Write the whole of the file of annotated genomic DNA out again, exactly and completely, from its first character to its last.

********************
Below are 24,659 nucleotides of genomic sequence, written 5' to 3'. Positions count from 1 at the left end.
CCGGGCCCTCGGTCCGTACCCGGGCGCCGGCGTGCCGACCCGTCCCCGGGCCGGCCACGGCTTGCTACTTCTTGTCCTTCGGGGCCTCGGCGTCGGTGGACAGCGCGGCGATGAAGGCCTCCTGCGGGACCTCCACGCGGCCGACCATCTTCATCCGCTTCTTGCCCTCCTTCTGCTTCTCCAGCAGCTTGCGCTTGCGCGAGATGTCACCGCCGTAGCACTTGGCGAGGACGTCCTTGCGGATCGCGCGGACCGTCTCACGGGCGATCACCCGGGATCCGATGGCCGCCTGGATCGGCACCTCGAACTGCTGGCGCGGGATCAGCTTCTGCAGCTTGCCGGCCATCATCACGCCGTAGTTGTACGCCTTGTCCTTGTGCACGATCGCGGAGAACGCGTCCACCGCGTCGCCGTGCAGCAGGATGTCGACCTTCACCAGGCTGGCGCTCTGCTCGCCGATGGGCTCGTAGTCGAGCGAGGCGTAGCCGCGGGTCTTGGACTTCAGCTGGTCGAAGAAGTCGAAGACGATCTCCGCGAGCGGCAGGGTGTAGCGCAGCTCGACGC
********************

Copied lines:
Below are 24,659 nucleotides of genomic sequence, written 5' to 3'. Positions count from 1 at the left end.
CCGGGCCCTCGGTCCGTACCCGGGCGCCGGCGTGCCGACCCGTCCCCGGGCCGGCCACGGCTTGCTACTTCTTGTCCTTCGGGGCCTCGGCGTCGGTGGACAGCGCGGCGATGAAGGCCTCCTGCGGGACCTCCACGCGGCCGACCATCTTCATCCGCTTCTTGCCCTCCTTCTGCTTCTCCAGCAGCTTGCGCTTGCGCGAGATGTCACCGCCGTAGCACTTGGCGAGGACGTCCTTGCGGATCGCGCGGACCGTCTCACGGGCGATCACCCGGGATCCGATGGCCGCCTGGATCGGCACCTCGAACTGCTGGCGCGGGATCAGCTTCTGCAGCTTGCCGGCCATCATCACGCCGTAGTTGTACGCCTTGTCCTTGTGCACGATCGCGGAGAACGCGTCCACCGCGTCGCCGTGCAGCAGGATGTCGACCTTCACCAGGCTGGCGCTCTGCTCGCCGATGGGCTCGTAGTCGAGCGAGGCGTAGCCGCGGGTCTTGGACTTCAGCTGGTCGAAGAAGTCGAAGACGATCTCCGCGAGCGGCAGGGTGTAGCGCAGCTCGACGC